Making Friday: Bibs for Baby Smith
I headed off to Fabric World, on Main Road, Wynberg, and found this sneaky parking lot around the back, ready to find something to make some baby things for my friend Soph, who is having a little girl very soon. They have a pretty decent selection of fabrics, and I picked out a selection of pink themed patterns.
That’s when I remembered that Sophie had specifically said ‘No pink!’ So instead I went with a selection of browns and oranges for the dribble bibs I was going to make to give her. I thought I’d go with towelling for the reverse side of the bibs, but at R150 per metre I thought good old jersey knit would do. I selected a light grey for the reverse side, something my mom would call ‘T-shirting’, a spool of white cotton, and headed home.
I didn’t have a pattern, which I must admit is not the best start to a sewing project. But never mind, I just pulled out some brown paper I have and guess-timated the size of a bib, drew it out with a black marker pen, folded it in half down the centre so as to make both sides even, and cut it out.
I cut out six little printed fronts, and six jersey-knit backs, pinned them together, and then realised I had nothing for the edging. I made some bias-binding out of the left-over printed fabric for the edges of three bibs, and used a length of jersey-knit for the other three. Placing them right sides together I pinned on the bias-binding and double-stitched them onto the bibs, leaving enough room on either side to make something to tie it around baba’s neck.
The bias-binding was WAY fiddlier than I would have hoped — I cut, and stitched and trimmed, and ironed, and ironed and ironed again before it looked decent. Note to self — in future buy already made bias binding to save yourself a headache. Also, the stretch-knit edging was tricky. It’s funny how sewing really small things actually requires as much, if not more work and concentration than big things. It can be really fussy work.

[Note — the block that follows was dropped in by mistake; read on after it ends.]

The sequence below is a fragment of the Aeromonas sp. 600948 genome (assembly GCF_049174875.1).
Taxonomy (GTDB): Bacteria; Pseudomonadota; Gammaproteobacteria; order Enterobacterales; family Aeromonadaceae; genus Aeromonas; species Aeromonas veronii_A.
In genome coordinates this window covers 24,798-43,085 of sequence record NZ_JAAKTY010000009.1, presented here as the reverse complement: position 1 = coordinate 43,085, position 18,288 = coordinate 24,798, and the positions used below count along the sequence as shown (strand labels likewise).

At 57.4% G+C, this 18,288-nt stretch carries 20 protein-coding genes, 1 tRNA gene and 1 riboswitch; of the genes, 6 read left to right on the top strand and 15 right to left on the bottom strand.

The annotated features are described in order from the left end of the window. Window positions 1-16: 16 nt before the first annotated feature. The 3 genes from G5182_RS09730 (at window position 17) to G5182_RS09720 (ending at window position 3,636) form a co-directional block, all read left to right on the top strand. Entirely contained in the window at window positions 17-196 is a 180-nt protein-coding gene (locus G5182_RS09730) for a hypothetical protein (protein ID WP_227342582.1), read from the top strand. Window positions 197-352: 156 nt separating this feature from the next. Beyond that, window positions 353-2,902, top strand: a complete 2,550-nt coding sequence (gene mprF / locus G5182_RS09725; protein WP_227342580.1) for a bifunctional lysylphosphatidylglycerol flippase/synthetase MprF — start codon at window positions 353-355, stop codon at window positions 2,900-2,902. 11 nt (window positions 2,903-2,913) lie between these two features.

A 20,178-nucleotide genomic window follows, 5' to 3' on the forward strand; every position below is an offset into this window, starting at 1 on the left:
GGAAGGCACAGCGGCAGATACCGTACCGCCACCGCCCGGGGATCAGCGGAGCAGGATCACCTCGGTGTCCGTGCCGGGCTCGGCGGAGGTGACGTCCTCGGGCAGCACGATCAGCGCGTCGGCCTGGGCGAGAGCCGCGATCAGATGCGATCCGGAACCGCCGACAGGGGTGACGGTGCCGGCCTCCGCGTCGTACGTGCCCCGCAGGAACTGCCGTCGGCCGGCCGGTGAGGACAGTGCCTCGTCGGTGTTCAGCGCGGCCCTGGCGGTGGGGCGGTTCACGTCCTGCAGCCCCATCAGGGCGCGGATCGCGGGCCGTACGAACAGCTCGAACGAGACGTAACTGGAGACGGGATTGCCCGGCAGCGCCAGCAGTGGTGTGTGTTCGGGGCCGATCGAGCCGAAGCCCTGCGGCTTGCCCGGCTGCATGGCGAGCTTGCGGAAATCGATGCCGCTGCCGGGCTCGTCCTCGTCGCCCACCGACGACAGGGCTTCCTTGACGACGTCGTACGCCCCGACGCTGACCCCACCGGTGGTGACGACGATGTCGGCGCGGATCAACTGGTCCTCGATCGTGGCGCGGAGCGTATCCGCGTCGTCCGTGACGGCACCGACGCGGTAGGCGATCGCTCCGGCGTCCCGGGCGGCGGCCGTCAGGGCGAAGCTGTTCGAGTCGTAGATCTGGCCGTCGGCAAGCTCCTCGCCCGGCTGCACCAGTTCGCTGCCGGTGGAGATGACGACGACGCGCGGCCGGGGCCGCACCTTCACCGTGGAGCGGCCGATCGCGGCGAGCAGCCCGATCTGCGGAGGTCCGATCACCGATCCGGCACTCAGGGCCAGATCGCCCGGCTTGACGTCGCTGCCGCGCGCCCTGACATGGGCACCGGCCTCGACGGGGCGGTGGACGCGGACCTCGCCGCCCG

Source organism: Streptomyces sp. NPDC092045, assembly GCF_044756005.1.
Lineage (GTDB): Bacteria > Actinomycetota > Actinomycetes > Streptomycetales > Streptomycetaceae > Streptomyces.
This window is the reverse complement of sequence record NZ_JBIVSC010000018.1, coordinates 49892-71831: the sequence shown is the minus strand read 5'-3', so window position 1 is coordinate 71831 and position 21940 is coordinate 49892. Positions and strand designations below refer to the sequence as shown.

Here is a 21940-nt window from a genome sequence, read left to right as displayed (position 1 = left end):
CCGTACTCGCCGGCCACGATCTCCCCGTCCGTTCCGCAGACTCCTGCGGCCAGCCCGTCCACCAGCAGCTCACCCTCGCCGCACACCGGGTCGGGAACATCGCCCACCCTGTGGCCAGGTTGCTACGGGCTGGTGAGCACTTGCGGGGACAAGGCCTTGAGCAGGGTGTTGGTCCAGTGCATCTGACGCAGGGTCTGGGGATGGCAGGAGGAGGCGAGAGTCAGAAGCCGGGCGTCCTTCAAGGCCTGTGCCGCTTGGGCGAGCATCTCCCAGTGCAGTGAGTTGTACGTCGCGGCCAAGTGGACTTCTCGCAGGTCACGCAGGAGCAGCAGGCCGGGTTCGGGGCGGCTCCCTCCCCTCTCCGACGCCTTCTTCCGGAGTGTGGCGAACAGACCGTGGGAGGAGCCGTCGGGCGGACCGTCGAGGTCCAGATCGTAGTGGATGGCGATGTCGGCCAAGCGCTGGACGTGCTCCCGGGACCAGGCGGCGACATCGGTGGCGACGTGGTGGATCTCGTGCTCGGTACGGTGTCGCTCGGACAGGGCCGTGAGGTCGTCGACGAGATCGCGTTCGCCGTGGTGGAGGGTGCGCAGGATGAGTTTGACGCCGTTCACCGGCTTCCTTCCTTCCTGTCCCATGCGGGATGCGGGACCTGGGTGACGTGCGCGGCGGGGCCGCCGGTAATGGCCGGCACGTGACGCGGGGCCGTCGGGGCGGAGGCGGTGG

The good thing, though, is that working with a stretch-knit backing meant it was quite easy about being pulled and pushed in different directions to match up with the front bit of the bib.
I got through about five bibs in total when a wave of tiredness hit. It was time for tea. And then time to finish off the last one.
I must admit I ran out of steam on the last one, and it was embarrassingly messy. There was a certain amount of re-zigzagging over patchy spots on the back. I was tempted to leave it out of the set, but threw it in there anyways, hoping Soph wouldn’t cast too close an eye over it.
They turned out rather sweetly, in my opinion. My best combination was the orange and blue one seen above right here, with a contrasting print edging, and grey knit on the reverse.
Do betters for next time
- Buy already prepared bias-binding!
- Use a pattern, or download a printable off the interwebs
- Use a less stretchy, but thicker fabric for the backing — mine was a little too stretchy and kept running away.
- Perhaps pick up a bright but complementary contrasting reverse colour, something a bit more exciting than grey.
Would I do this again?
Definitely! Soph really liked them, and it proved to me that something other than pink for a little baby girl can really work. Also, the bright, bold patterns of the African print really do make for a striking effect, especially on such an itsy bitsy clothing item. I must make a note to ask Soph for a pic when baby is ready to eat her solids.
Making Friday is an idea inspired by Heather Moore, of Skinny Laminx.